It's one of the reasons that, even though traffic here is so insane, I have only seen one accident and I have seen no road rage. One day we were coming back on a bus to Mallam and without warning all of the lanes going in our direction closed off at an intersection and we were being filtered into one lane of what had just been oncoming traffic ... at the same time that cross traffic was also making its way across the intersection. The result was a huge mess that would have been gridlock and road rage central in the U.S. But what happened was that everyone entered the intersection at once, from all directions and then proceded to maneuver around each other ... somehow managing not to hit anyone ... and everyone got where they were going. Nobody was hesitant. The driving was definitely aggressive. But there was a realization that the only acceptable outcome was for everyone to get where they were going ... and in that happening, all would be taken care of ... including them.
And it goes beyond that. These people take care of each other. When someone is in need, someone who has helps them out. And they don't really keep score. It's just assumed that it's the thing to do. It's the norm.
I've been reading a book about Desmond Tutu's theology of ubuntu --which is a theology of radical interdependence. Bascially, that we are created in God's image as human beings in our great diversity and we need that diversity to be fully human. In other words, in order to be the image of God we are supposed to be, we need EVERYONE. He talks about finding a place where the theology of Africa, which goes to the extreme in its emphasis on the communal ... often to the denigrating of the individual ... and the theology of the West, which goes to the extreme in its emphasis on the individual to the exclusion of the community ... meet. A place where we recognize that each one of us is uniquely created and beloved by God ... but that we only become that image of God we are created to be with the help of each other.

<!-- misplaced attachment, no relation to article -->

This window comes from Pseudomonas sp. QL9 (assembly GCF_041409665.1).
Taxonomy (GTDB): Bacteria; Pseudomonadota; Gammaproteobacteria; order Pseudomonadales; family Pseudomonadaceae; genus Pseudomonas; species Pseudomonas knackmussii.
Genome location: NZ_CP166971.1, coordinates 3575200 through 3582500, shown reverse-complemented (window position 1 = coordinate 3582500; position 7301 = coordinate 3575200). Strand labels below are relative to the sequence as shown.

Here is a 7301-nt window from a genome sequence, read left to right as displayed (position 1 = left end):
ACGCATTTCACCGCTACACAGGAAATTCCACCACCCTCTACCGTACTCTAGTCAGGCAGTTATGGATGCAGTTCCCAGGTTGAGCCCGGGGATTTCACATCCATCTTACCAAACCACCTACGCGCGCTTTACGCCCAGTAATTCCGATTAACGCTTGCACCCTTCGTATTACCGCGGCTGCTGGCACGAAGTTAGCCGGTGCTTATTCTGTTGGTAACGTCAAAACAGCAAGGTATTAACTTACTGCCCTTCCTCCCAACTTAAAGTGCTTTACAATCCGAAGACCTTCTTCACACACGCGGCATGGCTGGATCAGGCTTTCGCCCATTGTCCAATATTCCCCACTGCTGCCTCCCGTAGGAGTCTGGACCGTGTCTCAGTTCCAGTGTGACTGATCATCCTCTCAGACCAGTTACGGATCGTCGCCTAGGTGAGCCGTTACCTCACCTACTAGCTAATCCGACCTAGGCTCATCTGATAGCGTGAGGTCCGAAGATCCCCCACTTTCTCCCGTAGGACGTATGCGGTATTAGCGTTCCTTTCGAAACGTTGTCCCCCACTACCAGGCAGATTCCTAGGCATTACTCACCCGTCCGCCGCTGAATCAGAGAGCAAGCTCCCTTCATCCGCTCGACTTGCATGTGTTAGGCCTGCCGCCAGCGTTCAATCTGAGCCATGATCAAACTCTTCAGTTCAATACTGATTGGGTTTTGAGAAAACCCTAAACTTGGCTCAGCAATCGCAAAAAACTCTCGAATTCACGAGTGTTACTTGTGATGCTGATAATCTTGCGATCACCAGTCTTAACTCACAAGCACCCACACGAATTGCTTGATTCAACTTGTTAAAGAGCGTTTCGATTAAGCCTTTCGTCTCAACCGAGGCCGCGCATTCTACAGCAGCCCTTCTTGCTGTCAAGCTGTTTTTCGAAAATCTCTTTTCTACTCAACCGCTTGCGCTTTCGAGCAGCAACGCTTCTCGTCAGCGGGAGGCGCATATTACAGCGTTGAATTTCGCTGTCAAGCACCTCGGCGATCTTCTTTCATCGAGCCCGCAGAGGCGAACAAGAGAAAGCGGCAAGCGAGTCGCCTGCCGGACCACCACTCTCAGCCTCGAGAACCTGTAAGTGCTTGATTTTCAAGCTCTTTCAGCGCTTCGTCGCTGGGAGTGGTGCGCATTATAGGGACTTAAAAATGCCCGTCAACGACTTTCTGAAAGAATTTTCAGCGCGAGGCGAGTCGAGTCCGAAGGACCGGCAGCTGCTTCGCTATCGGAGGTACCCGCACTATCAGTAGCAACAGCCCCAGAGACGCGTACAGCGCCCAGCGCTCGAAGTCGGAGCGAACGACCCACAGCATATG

I think about our church communities. We take wonderful baptismal and marriage and other vows and promise to uphold each other in them ... and then we shut those same communities off from our lives because it wouldn't be proper or would be too intrusive to give or ask for such personal details of our lives.
I already know the people, young and old, whom I meet every day walking from the villa to the main road, better than I know most people in my own neighborhood in St. Louis. SOmetimes that's still difficult for me. Sometimes, I wish I could walk down the street and not have 24 people ask me where I"m going or not have Ya try to teach me some more Twi or any of the other conversations I have daily. SOmetimes, I just want to crawl into my shell and have people leave me alone. But I also know that when I feel that way, I'm the one who is impoverished for it, because I'm rejecting the gifts of these people's humanity that they are offering to me ... and I'm not giving them the gift of myself.
As I think about what the church is called to be in American society, I think we need to try to find that place of which Desmond Tutu speaks. We must never forget how precious each individual is ... but when we keep that to ourselves and pretend that it's all about the individual, we lose so much of who we could be and who we are created to be.
I wonder what it's going to be like going back to St. Louis. Getting off the trotro and into my car by myself. Passing people on the street in silence. I'll bet it will be easy to get back into my comfort zone with that. I wonder if I'll miss this.
| Mike at 7/02/2004 03:39:00 PM
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"Christ's example is being
demeaned by the church if they ignore the new leprosy,
which is AIDS. The church is the sleeping giant here.
If it wakes up to what's really going on in the rest
of the world, it has a real role to play. If it doesn't,
it will be irrelevant."